Discover over 1300 years of history under one roof...All Hallows by the Tower is the oldest church in the City of London and a living church serving today's City community. Founded in 675 AD the Church has played an intricate part in London life and world history. US President, John Quincy Adams, was married in All Hallows. The site boasts a Brass Rubbing Centre, one of only two such centers in London.
The Crypt Museum leads you on a fascinating journey through time, beginning with the Roman tesselated floor of a domestic house in the late 2nd Century and charting the history of the church, its people and the City of London.
BRASS RUBBING (Cost)
Brass rubbing is an enjoyable way of discovering a little more about medieval church history with the added bonus of making your own artwork to take home. Usually available from 2.00 - 4.00pm from Monday - Friday and costs £5 per brass. For more information, contact the church office on 020 7481 2928.
Are available by arrangement throughout the year. These tours last approx one hour and must be pre-booked, and there is a charge of £5 per person. Please contact the church office (020 7481 2928 or email@example.com) for more details.
THE KNOLLY'S ROSE CEREMONY
The Knollys Rose Ceremony is a revival of a custom in which a rose was given as payment for a fine. Back in 1381 a footbridge was erected without permission between two properties on Seething Lane owned by Lady Constance Knollys and for this transgression she was fined one red rose; the custom was revived in the twentieth century and is carried out by the Company of Watermen and Lightermen of the River Thames.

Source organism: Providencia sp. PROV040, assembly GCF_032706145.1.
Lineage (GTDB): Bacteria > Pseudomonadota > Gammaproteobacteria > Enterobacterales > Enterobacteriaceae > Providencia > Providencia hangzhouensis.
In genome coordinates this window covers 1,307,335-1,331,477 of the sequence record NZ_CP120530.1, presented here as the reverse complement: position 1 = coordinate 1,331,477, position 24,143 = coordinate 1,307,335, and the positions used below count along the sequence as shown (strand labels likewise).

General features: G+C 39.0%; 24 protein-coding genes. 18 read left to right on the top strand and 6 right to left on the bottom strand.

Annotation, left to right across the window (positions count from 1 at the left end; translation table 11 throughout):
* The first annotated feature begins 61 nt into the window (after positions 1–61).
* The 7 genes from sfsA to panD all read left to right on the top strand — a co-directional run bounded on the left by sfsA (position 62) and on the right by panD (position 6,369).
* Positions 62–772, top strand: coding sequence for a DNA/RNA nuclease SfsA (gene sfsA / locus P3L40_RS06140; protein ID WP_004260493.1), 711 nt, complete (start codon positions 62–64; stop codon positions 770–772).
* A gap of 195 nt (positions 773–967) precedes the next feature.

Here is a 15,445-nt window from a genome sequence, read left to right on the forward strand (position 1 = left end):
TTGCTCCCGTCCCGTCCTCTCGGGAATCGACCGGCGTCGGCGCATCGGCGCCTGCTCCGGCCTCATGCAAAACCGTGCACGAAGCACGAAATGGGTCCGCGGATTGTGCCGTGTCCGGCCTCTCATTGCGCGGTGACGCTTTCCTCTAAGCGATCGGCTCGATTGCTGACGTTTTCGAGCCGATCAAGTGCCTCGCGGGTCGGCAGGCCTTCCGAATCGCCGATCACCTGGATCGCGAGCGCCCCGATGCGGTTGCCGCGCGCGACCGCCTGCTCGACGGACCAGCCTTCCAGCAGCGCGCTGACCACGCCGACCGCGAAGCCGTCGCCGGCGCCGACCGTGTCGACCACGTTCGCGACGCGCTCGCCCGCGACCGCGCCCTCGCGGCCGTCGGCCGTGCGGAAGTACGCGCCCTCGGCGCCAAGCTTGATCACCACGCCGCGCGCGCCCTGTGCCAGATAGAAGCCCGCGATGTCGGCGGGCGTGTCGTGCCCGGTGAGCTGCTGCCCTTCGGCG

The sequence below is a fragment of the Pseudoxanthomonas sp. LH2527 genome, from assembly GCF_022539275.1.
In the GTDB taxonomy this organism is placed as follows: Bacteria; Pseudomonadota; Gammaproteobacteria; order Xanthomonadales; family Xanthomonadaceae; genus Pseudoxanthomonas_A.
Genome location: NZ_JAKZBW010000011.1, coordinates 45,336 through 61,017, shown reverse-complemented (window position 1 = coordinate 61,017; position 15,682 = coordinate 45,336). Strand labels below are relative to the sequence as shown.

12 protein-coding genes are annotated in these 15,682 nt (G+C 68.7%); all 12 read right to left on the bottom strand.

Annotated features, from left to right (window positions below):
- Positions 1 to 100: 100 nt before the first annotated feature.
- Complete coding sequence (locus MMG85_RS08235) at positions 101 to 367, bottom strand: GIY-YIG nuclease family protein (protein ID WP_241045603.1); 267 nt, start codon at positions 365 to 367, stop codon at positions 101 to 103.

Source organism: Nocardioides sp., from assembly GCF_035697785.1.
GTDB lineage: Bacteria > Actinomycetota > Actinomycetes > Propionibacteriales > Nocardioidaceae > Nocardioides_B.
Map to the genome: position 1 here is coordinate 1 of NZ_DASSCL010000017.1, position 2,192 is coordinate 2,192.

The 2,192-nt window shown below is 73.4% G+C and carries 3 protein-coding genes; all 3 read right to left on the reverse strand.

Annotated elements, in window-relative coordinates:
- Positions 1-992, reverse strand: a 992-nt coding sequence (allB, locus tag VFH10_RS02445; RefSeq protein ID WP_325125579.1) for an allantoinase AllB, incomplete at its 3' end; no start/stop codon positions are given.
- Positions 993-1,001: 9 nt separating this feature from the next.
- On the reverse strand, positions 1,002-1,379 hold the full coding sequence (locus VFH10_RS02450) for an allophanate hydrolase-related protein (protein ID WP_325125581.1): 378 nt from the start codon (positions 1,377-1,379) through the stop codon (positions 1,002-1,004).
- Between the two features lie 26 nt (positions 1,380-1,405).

The Master of the Company chooses a rose from the garden on Seething Lane; the cut blossom is carried ceremonially on a velvet cushion by the Verger of All-Hallows-by-the-Tower in a colourful procession to the Mansion House, where is it presented to the Lord Mayor in a private ceremony. It usually takes place on the second Monday in June but the date can vary depending on the availability of the Lord Mayor so is agreed on a year-by-year basis. Anyone can watch the rose cutting and procession, however you won't be able to view the private ceremony at the Mansion House. http://www.ahbtt.org.uk/history/knollys-rose-ceremony-/
BEATING THE BOUNDS
Beating the Bounds is an ancient custom still observed in many English parishes. Its roots go back to mediaeval times when parishes reaffirmed their boundaries by processing round them at Rogationtide, stopping to beat each boundary mark with wands and to pray for protection and blessings for the land. At All Hallows they still beat the bounds of their parish every year on Ascension Day.